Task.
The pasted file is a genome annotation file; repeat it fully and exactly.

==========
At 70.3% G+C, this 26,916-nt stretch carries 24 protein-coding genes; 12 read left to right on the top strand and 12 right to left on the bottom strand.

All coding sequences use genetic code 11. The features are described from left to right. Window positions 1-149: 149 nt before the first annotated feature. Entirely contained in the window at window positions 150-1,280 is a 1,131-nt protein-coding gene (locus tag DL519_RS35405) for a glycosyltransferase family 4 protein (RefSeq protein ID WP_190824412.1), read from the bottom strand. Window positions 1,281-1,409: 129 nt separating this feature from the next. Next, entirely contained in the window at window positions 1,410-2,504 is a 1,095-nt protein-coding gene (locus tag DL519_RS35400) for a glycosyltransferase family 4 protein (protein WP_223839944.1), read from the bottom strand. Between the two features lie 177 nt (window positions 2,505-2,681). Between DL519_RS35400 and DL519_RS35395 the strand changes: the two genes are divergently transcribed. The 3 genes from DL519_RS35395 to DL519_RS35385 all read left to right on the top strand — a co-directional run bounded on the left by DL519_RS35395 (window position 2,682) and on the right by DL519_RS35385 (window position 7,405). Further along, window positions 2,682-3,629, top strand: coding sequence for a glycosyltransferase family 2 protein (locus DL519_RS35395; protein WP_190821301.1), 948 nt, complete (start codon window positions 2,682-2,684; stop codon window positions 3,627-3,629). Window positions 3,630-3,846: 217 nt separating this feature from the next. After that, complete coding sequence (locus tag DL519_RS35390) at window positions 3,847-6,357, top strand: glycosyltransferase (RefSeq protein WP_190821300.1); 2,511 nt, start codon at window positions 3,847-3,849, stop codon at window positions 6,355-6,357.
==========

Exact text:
At 70.3% G+C, this 26,916-nt stretch carries 24 protein-coding genes; 12 read left to right on the top strand and 12 right to left on the bottom strand.

All coding sequences use genetic code 11. The features are described from left to right. Window positions 1-149: 149 nt before the first annotated feature. Entirely contained in the window at window positions 150-1,280 is a 1,131-nt protein-coding gene (locus tag DL519_RS35405) for a glycosyltransferase family 4 protein (RefSeq protein ID WP_190824412.1), read from the bottom strand. Window positions 1,281-1,409: 129 nt separating this feature from the next. Next, entirely contained in the window at window positions 1,410-2,504 is a 1,095-nt protein-coding gene (locus tag DL519_RS35400) for a glycosyltransferase family 4 protein (protein WP_223839944.1), read from the bottom strand. Between the two features lie 177 nt (window positions 2,505-2,681). Between DL519_RS35400 and DL519_RS35395 the strand changes: the two genes are divergently transcribed. The 3 genes from DL519_RS35395 to DL519_RS35385 all read left to right on the top strand — a co-directional run bounded on the left by DL519_RS35395 (window position 2,682) and on the right by DL519_RS35385 (window position 7,405). Further along, window positions 2,682-3,629, top strand: coding sequence for a glycosyltransferase family 2 protein (locus DL519_RS35395; protein WP_190821301.1), 948 nt, complete (start codon window positions 2,682-2,684; stop codon window positions 3,627-3,629). Window positions 3,630-3,846: 217 nt separating this feature from the next. After that, complete coding sequence (locus tag DL519_RS35390) at window positions 3,847-6,357, top strand: glycosyltransferase (RefSeq protein WP_190821300.1); 2,511 nt, start codon at window positions 3,847-3,849, stop codon at window positions 6,355-6,357.